OSHA Takes First Steps to Update National Consensus Standards

OSHA is taking on a massive project: Updating agency standards that reference or are based on outdated national consensus standards.

The agency is seeking comments on the first rulemaking actions associated with the update project, a direct final rule and notice of proposed rulemaking to revoke five references to national consensus standards and industry standards that are outdated. OSHA is proposing to revoke references found in its standards on Temporary Labor Camps, Guarding of Portable Power Tools, Sawmills, Flammable and Combustible Liquids, and Arc Welding and Cutting, all of which reference outdated consensus or industry standards.

"It's important that we move forward to update OSHA standards that reference national consensus standards issued over 30 years ago," said OSHA Administrator John Henshaw. "Our standards have to be amended so that they reflect the advances in technologies and work processes that have changed workplace safety."

The effort involves updating OSHA standards that reference or include language taken directly from outdated consensus standards. This includes updating or revoking outdated consensus standards incorporated by reference, and updating regulatory text of current OSHA rules that were adopted directly from the language of outdated consensus standards.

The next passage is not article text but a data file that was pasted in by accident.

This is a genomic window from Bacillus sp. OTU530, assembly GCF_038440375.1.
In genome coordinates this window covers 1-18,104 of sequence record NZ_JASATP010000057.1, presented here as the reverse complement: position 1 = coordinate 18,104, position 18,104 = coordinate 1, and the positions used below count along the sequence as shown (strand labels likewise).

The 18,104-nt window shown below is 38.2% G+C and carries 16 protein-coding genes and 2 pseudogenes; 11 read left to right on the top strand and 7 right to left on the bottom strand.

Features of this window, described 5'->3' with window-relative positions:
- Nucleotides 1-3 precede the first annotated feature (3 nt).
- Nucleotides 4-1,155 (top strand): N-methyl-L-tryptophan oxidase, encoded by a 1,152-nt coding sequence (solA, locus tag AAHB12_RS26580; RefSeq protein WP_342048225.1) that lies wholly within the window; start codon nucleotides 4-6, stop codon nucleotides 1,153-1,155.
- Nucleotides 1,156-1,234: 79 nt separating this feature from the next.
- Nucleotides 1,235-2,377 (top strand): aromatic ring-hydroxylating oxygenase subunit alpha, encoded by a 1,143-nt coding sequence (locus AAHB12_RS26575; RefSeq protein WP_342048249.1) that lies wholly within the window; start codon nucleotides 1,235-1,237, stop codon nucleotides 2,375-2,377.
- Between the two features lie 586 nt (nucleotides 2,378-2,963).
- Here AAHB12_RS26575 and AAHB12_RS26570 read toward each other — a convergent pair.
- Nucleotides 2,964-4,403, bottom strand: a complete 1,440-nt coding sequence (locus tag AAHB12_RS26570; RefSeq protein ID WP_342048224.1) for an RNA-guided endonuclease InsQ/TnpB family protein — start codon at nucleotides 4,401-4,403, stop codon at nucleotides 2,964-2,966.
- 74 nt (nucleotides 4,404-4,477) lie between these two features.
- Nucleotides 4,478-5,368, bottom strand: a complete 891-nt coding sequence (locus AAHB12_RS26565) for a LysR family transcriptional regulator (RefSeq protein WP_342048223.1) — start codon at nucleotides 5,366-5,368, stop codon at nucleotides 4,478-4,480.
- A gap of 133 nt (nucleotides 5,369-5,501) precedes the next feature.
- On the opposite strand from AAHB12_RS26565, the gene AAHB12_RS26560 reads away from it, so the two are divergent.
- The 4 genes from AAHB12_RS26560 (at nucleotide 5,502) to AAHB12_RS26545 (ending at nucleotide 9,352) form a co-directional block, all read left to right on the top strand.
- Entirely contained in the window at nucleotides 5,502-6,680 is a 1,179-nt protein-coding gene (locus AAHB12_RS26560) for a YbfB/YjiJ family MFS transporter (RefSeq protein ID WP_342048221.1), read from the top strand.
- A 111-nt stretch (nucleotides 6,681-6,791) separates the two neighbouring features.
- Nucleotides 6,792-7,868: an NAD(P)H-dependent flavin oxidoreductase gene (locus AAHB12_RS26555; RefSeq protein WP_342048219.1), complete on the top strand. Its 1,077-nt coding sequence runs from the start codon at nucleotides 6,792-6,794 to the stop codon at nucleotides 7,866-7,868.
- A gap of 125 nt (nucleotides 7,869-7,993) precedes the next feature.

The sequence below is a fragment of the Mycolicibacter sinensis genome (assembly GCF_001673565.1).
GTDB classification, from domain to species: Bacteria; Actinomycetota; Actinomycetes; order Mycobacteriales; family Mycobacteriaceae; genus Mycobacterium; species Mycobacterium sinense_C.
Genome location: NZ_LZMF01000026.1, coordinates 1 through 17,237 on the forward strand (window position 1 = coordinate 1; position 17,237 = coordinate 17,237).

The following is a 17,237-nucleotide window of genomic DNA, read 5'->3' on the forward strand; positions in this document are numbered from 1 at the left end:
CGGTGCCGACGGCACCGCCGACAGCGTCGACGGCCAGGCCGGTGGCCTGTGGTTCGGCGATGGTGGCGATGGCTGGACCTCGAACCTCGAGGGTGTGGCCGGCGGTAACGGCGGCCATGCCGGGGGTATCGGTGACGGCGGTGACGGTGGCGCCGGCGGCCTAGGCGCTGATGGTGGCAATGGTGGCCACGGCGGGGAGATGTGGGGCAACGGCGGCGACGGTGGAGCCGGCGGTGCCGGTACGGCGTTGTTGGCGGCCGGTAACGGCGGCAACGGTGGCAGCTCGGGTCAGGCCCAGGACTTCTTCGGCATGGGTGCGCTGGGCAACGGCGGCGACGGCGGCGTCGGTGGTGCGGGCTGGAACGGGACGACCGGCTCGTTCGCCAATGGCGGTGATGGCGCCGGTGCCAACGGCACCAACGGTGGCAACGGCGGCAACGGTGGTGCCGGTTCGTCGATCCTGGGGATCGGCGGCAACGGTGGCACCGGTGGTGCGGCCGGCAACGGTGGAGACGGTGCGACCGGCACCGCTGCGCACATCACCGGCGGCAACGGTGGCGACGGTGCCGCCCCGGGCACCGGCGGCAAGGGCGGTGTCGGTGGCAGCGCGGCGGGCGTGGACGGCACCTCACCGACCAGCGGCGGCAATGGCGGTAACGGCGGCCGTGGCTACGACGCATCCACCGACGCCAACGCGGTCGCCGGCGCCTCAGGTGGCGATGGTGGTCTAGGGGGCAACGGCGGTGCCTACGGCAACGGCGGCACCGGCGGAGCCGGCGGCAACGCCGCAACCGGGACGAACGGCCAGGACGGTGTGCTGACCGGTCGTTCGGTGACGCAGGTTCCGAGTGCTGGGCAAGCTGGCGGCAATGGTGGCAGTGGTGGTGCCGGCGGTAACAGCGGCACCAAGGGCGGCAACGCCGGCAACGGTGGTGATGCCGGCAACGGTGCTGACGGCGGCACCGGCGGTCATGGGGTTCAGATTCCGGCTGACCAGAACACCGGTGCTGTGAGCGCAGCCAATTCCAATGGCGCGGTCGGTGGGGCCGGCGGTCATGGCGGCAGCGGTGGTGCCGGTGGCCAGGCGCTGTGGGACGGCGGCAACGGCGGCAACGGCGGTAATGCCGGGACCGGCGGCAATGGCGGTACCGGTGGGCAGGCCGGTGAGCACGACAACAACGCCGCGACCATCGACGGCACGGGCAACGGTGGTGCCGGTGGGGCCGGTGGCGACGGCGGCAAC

The agency plans to use a variety of regulatory approaches, including formal (notice and comment) rulemaking, direct final rulemaking and technical amendments, for updating or revoking outdated consensus standards incorporated by reference, and updating regulatory text of current OSHA rules that were adopted directly from the language of outdated consensus standards.

Revisions to the standards are being made through the direct final rule approach. This expedited approach saves regulatory resources over the more traditional rulemaking by streamlining one stage in the rulemaking process. In direct final rulemaking, OSHA publishes a final rule and proposed rule in the Federal Register at the same time. If no significant adverse comments are received on the direct final rule, it will become effective Feb. 22, 2005. However, if such comments are received, OSHA will withdraw the direct final rule and address the comments in a subsequent final rule document.

Public comments must be sent in triplicate by Dec. 27 to the Docket Office, U.S. Department of Labor, 200 Constitution Ave., N.W., Room N-2625, Washington, D.C. 20210. Comments on the direct final rule and notice of proposed rulemaking should reference Docket No.S-023 A and comments on the overall project to update OSHA standards that are based on national consensus standards should reference Docket No. S-023.

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